They are calling for more stringent restrictions to be put in place with the ‘Etat d’urgence sanitaire’ currently being voted on, but it’s unclear (at least to me) what that would imply for the average citizen. The problem is that in big cities like Paris and Marseille, people are still not taking the crisis seriously and continue to congregate outdoors. So they may be obliged to make the rules more Draconian for everyone in order to control the few. Glad you are well and have supplies in — the laundry thing is annoying but I imagine no reason to prevent you doing it at a neighbouring property. Fingers crossed!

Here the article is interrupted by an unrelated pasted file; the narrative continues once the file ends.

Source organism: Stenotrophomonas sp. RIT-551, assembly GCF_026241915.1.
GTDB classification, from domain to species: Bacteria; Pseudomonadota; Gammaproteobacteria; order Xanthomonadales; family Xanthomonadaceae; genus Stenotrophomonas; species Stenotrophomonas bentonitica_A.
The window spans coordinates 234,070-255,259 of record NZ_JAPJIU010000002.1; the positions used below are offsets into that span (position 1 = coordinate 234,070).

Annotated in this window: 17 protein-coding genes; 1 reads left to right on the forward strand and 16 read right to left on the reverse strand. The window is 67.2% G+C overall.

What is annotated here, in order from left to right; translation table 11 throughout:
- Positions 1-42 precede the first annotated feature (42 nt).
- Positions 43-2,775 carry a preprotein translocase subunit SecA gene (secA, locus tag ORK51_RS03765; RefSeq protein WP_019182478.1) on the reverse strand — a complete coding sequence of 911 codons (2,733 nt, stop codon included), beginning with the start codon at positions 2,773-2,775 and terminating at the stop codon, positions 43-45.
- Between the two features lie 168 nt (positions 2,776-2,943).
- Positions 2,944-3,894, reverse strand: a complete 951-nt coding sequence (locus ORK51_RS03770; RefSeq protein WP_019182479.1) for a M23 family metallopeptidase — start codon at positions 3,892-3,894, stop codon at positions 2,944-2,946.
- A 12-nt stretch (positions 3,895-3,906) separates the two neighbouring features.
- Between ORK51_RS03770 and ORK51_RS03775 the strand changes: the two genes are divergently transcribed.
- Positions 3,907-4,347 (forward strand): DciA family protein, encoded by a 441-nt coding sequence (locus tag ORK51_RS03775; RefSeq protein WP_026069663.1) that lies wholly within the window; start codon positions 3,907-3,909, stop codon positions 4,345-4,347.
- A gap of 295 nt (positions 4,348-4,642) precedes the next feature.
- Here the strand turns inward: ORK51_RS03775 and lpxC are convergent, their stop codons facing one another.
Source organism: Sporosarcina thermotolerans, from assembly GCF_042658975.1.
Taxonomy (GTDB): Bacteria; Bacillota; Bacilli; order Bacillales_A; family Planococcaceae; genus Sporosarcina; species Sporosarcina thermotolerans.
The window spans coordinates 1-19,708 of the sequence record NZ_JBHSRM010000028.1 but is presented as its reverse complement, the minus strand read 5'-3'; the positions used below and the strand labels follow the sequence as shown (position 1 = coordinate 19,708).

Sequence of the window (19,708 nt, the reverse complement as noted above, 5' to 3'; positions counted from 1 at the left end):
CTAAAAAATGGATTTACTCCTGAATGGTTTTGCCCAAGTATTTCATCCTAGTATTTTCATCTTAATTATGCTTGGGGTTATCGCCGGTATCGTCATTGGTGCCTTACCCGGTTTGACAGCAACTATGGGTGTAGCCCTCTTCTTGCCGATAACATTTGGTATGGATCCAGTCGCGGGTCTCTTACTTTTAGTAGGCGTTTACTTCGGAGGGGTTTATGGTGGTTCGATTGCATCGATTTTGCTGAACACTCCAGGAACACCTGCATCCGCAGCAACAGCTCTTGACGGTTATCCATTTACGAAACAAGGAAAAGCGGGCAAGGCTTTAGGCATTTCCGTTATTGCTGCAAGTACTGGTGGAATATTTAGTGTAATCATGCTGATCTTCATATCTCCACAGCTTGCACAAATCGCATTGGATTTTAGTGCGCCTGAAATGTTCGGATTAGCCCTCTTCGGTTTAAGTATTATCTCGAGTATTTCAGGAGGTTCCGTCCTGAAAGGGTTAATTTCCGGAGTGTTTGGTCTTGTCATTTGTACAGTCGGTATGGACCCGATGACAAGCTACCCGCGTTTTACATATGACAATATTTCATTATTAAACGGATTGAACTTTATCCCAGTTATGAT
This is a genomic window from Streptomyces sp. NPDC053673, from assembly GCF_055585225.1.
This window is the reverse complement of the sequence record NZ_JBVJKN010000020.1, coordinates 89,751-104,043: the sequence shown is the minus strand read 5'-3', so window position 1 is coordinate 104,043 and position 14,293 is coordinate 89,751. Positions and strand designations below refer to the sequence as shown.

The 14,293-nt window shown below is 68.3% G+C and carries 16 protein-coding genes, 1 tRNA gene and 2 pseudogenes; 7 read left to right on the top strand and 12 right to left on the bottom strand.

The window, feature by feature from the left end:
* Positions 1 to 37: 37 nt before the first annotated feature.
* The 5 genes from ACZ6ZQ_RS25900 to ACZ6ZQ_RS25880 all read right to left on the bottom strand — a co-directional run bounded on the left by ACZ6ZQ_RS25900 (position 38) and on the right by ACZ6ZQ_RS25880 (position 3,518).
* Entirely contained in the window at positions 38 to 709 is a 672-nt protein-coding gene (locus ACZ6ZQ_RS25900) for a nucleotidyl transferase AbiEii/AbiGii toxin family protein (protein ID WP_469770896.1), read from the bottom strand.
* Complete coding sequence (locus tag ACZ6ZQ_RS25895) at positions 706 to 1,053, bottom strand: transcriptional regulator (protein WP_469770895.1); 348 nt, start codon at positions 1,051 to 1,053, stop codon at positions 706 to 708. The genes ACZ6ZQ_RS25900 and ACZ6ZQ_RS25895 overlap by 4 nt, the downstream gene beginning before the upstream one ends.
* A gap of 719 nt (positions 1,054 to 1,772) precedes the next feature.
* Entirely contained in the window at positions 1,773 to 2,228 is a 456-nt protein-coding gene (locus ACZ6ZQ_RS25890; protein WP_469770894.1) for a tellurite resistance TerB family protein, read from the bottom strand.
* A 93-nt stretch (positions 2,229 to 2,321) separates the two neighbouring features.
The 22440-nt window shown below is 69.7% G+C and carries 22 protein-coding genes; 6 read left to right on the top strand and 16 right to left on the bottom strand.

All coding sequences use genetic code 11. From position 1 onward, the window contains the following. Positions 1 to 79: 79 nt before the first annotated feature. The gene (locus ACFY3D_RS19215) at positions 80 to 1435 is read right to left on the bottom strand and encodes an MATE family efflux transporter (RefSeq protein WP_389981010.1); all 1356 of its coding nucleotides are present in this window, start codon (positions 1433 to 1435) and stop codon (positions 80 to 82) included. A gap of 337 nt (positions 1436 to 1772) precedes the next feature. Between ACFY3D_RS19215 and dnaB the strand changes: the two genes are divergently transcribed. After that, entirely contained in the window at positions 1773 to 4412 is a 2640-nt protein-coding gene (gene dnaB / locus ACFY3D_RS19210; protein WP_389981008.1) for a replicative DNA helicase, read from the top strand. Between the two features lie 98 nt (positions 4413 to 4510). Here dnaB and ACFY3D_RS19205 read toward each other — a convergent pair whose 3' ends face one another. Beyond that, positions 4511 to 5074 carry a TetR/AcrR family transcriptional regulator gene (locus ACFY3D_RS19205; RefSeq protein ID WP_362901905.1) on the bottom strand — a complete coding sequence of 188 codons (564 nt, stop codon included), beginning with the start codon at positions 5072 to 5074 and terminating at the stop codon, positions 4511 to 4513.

4. Ally Bean · March 19

    I’m approaching this situation cautiously, but like you I usually have a bit of stock on hand for all contingencies so I am able to go out to the grocery store and quickly get what I need to replenish– not dawdle to buy two shopping carts full of items. We’re able to move freely around our community, but people are keeping their distance. The weather has been gray for so long that even a little bit of sunshine outside would do wonders to lift people’s spirits.

    • MELewis · March 19

      Our silver lining at the moment is beautiful spring weather — which makes it hard for the normally social to say inside! Hope you get some sunshine soon!

  5. Katherine Wikoff · March 19